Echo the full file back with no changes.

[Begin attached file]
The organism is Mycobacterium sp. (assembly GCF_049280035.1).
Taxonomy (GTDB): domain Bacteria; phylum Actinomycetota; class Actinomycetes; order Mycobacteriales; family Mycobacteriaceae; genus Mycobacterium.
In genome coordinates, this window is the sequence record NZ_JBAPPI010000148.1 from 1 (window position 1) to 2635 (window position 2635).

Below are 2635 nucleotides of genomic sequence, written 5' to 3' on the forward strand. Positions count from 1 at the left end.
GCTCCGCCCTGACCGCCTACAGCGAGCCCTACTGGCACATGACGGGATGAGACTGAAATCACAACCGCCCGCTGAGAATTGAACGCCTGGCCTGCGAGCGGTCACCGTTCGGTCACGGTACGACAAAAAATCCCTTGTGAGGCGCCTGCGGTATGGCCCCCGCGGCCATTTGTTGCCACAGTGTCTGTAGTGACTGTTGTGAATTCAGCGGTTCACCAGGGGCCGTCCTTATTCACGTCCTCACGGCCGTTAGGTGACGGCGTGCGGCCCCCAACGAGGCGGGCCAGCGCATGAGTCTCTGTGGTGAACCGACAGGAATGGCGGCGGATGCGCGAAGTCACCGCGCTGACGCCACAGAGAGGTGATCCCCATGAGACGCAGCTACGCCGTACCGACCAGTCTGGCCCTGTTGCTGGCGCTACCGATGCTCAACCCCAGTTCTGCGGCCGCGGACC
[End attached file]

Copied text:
The organism is Mycobacterium sp. (assembly GCF_049280035.1).
Taxonomy (GTDB): domain Bacteria; phylum Actinomycetota; class Actinomycetes; order Mycobacteriales; family Mycobacteriaceae; genus Mycobacterium.
In genome coordinates, this window is the sequence record NZ_JBAPPI010000148.1 from 1 (window position 1) to 2635 (window position 2635).

Below are 2635 nucleotides of genomic sequence, written 5' to 3' on the forward strand. Positions count from 1 at the left end.
GCTCCGCCCTGACCGCCTACAGCGAGCCCTACTGGCACATGACGGGATGAGACTGAAATCACAACCGCCCGCTGAGAATTGAACGCCTGGCCTGCGAGCGGTCACCGTTCGGTCACGGTACGACAAAAAATCCCTTGTGAGGCGCCTGCGGTATGGCCCCCGCGGCCATTTGTTGCCACAGTGTCTGTAGTGACTGTTGTGAATTCAGCGGTTCACCAGGGGCCGTCCTTATTCACGTCCTCACGGCCGTTAGGTGACGGCGTGCGGCCCCCAACGAGGCGGGCCAGCGCATGAGTCTCTGTGGTGAACCGACAGGAATGGCGGCGGATGCGCGAAGTCACCGCGCTGACGCCACAGAGAGGTGATCCCCATGAGACGCAGCTACGCCGTACCGACCAGTCTGGCCCTGTTGCTGGCGCTACCGATGCTCAACCCCAGTTCTGCGGCCGCGGACC